While on the first day, January 29th, the sun was only blocked by mid-level clouds, the rainy ones on January 30th and 31st provided a rain amount to remember here in the Sutherland Heights (and elsewhere–numerous records broken), 2.28 inches recorded over 24 h ending at 7 AM for the past three days, beginning with the 30th:
0.19, 1.56, and 0.53 inches, ending this morning.
Weeds and wildflowers really happy, as will be free range cattle and horses that get out of their pens in the days and weeks ahead.
We have an interesting experiment in progress, one we didn’t know we were going to have re wildflowers this spring.
A local wildflower expert on a public TEEVEE station here was quoted as saying that NOVEMBER rain was critical to wildflower displays. Hmmm. OK, but we had a RAINLESS NOVEMBER here!
So, no wildflowers? A limited display? Some key ones don’t come up at all because November was rainless, while October, December and now January had generous rains?
I don’t think so. My take is that everything will be hunky dory. HELL, no one will be able to tell that November was rainless in our upcoming wildflower displays.
But the reader must be advised royally in this editorial side bar, that the writer is a cloud-maven, not a flower-maven as was expert quoted on public TEEVEE.
So, let the experiment unfold before our very eyes! A chance for all to learn things! Ans, how fun is that?
———————–end of experimental module——————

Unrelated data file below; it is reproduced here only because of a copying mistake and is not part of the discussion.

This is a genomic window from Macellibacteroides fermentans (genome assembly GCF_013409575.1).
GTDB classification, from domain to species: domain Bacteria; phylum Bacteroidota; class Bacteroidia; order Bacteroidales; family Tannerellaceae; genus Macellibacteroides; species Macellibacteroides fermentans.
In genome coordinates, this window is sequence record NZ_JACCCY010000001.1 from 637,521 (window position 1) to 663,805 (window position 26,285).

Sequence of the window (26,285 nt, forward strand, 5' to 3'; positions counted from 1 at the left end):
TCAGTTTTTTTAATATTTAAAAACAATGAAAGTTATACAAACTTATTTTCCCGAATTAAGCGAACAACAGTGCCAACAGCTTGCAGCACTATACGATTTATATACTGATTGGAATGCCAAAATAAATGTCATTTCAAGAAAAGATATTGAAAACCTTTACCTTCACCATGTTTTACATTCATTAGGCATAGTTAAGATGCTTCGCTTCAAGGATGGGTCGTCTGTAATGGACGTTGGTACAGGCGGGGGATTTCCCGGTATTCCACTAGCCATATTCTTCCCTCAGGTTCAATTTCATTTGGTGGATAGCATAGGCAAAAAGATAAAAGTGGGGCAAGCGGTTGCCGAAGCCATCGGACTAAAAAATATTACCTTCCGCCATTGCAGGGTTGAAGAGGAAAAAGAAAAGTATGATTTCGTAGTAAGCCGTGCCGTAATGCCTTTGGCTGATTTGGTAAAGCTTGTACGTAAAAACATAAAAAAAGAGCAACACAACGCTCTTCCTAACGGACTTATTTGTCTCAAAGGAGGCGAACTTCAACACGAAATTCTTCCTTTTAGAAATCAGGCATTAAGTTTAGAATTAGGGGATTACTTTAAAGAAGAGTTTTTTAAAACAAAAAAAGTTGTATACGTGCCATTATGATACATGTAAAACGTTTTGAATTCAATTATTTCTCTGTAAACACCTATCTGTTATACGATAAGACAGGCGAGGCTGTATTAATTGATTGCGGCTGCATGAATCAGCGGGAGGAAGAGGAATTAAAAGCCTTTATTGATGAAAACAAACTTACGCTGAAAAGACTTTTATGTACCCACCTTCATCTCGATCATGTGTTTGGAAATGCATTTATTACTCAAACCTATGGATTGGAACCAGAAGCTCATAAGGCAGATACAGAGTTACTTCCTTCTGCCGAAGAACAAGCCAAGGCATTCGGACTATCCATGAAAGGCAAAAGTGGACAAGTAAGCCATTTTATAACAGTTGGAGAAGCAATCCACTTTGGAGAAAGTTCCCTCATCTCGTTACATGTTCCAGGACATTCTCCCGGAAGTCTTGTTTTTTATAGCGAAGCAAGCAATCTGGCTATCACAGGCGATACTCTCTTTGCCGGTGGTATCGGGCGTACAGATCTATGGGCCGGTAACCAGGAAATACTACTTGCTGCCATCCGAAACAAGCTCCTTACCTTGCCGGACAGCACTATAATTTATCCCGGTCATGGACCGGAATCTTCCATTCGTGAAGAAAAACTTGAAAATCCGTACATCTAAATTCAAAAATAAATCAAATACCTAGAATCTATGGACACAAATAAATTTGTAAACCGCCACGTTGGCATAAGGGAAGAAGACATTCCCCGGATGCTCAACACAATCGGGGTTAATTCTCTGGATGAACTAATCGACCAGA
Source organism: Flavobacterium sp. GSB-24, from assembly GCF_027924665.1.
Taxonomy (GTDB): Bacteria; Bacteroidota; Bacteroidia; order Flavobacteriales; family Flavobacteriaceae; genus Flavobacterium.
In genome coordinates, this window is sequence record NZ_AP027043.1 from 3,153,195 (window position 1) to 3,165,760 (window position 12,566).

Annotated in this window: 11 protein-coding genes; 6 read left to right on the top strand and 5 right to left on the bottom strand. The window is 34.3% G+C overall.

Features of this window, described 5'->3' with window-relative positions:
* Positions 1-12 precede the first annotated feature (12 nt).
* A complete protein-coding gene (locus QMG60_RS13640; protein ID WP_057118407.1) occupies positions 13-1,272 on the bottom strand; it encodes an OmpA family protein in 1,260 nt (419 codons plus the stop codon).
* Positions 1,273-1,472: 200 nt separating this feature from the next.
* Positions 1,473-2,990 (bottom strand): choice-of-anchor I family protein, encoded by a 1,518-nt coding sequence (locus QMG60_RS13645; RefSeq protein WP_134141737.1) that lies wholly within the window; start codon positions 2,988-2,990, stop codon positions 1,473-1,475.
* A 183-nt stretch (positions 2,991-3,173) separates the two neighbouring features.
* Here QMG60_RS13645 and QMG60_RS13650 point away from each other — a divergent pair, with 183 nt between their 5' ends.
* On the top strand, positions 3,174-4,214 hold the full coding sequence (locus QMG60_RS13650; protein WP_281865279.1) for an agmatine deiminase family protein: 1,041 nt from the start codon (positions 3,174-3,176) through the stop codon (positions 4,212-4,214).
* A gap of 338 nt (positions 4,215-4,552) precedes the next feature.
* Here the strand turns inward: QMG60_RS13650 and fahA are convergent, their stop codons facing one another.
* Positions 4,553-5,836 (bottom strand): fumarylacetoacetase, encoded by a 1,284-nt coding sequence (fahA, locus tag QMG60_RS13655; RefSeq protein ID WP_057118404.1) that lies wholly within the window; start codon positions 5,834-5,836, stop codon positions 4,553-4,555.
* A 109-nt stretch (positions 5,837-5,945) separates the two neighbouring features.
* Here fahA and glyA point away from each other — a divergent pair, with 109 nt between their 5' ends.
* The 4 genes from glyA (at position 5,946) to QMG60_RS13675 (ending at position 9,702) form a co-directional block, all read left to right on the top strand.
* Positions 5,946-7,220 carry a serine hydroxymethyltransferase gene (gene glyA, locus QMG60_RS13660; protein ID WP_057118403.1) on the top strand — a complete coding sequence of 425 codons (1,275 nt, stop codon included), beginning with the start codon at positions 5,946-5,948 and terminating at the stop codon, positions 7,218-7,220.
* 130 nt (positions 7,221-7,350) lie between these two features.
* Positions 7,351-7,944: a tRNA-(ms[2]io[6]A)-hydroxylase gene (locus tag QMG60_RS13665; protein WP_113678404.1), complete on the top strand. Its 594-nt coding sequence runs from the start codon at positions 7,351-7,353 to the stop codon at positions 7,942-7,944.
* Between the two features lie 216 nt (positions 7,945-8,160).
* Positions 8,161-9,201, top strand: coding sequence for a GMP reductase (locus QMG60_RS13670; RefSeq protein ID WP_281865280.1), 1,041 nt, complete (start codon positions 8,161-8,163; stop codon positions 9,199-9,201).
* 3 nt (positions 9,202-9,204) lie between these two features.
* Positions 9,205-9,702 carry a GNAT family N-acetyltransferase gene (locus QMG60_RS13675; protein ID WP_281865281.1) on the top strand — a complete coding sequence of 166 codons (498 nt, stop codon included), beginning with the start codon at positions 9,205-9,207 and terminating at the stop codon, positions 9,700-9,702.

Too, I wonder how often three sunless days have occurred in southern Arizona? Was probably a rare event that these past three days mimicked Seattle or other Pac NW sites west of the Cascade Mountains in winter so well.
BTW, in an important climate note concerning the Pacific Northwest, it rains more in Eugene, OR, aka Duckville, more than in Seattle, in case you’re a football player and are deciding between the Washington Huskies and the Oregon Donald Ducks prior to the upcoming LOI Day, the National Holiday celebrating when high school kids sign Letters of Intent about where they are going to play college football.
And, continuing a high school theme, don’t forget to watch football today; the Seattle Seahawks, who live right next door to the University of Washington Huskies, will be playing in a big game, so maybe you could get some valuable autographs while playing for the Huskies…. Just a thought.
Back to yesterday……
I think the most surprising part was how nearly stationary rain echoes kept giving all day yesterday. So often, where clouds are almost stationary, they just rain out and thin. But it just kept coming, at least here in Catalina. And, as the storm came to a close, the expected sight of a frosty Lemmon appeared late in the day due to the gradually lowering snow level as the clouds suddenly lifted when a dry north wind rushed in. Should be more of that dry north wind today.
No rain in sight now…. Corrals can dry out, which would be good.
BTW, by later yesterday the local washes were running reel good. In case you missed the flows, here are some floody scenes:
Hiked out to the Sutherland Wash yesterday, arriving about 3 PM to take these docuphotos for you. These were taken near the horse crossing that leads to the “Rusty Gate” and the Coronado National Forest boundary on the east side of the Wash.
Had not seen the Sutherland Wash this big before, in person. Was much higher, though, during the September 8, 2014 event, as deduced from debris piles, when 4-5 inches fell in 3 h.
It was pretty much the same one all day I think. We begin our cloud soliloquy with an unusual sighting of pure Stratus, present before the rain moved in again.
You may wish to pleasure yourself with another and very unusual occurrence of fog right now (7:02 AM) coming out of Tucson, heading toward Marana, south Oro Valley. Very pretty scene this miniute. Heading out now to capture on film.